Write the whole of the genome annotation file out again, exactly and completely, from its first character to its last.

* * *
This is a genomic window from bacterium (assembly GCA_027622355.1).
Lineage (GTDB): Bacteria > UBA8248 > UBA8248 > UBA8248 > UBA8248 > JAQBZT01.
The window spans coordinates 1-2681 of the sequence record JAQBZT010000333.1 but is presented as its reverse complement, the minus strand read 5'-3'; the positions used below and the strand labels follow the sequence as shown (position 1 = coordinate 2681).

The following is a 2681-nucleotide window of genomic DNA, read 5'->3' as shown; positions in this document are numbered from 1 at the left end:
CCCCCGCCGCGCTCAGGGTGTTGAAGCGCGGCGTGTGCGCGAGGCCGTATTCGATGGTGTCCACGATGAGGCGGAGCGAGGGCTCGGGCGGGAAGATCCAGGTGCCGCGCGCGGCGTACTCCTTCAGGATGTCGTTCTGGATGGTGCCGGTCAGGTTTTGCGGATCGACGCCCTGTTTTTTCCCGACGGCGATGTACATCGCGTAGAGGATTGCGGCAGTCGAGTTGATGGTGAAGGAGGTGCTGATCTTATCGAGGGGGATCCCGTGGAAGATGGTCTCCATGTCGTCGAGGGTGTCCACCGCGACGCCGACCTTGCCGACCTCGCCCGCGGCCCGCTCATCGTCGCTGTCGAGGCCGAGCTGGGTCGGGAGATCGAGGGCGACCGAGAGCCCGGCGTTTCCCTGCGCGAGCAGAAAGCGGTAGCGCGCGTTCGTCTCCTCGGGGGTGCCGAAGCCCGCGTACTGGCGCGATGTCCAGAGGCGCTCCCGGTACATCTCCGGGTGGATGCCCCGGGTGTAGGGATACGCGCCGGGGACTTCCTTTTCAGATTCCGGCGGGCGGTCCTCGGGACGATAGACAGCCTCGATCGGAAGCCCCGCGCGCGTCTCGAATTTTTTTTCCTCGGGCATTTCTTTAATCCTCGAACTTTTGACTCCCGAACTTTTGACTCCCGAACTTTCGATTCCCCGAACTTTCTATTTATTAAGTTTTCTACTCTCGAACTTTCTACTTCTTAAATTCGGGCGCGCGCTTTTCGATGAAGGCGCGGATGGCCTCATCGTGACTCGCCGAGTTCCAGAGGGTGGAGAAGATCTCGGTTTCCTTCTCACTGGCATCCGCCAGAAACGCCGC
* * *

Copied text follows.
This is a genomic window from bacterium (assembly GCA_027622355.1).
Lineage (GTDB): Bacteria > UBA8248 > UBA8248 > UBA8248 > UBA8248 > JAQBZT01.
The window spans coordinates 1-2681 of the sequence record JAQBZT010000333.1 but is presented as its reverse complement, the minus strand read 5'-3'; the positions used below and the strand labels follow the sequence as shown (position 1 = coordinate 2681).

The following is a 2681-nucleotide window of genomic DNA, read 5'->3' as shown; positions in this document are numbered from 1 at the left end:
CCCCCGCCGCGCTCAGGGTGTTGAAGCGCGGCGTGTGCGCGAGGCCGTATTCGATGGTGTCCACGATGAGGCGGAGCGAGGGCTCGGGCGGGAAGATCCAGGTGCCGCGCGCGGCGTACTCCTTCAGGATGTCGTTCTGGATGGTGCCGGTCAGGTTTTGCGGATCGACGCCCTGTTTTTTCCCGACGGCGATGTACATCGCGTAGAGGATTGCGGCAGTCGAGTTGATGGTGAAGGAGGTGCTGATCTTATCGAGGGGGATCCCGTGGAAGATGGTCTCCATGTCGTCGAGGGTGTCCACCGCGACGCCGACCTTGCCGACCTCGCCCGCGGCCCGCTCATCGTCGCTGTCGAGGCCGAGCTGGGTCGGGAGATCGAGGGCGACCGAGAGCCCGGCGTTTCCCTGCGCGAGCAGAAAGCGGTAGCGCGCGTTCGTCTCCTCGGGGGTGCCGAAGCCCGCGTACTGGCGCGATGTCCAGAGGCGCTCCCGGTACATCTCCGGGTGGATGCCCCGGGTGTAGGGATACGCGCCGGGGACTTCCTTTTCAGATTCCGGCGGGCGGTCCTCGGGACGATAGACAGCCTCGATCGGAAGCCCCGCGCGCGTCTCGAATTTTTTTTCCTCGGGCATTTCTTTAATCCTCGAACTTTTGACTCCCGAACTTTTGACTCCCGAACTTTCGATTCCCCGAACTTTCTATTTATTAAGTTTTCTACTCTCGAACTTTCTACTTCTTAAATTCGGGCGCGCGCTTTTCGATGAAGGCGCGGATGGCCTCATCGTGACTCGCCGAGTTCCAGAGGGTGGAGAAGATCTCGGTTTCCTTCTCACTGGCATCCGCCAGAAACGCCGC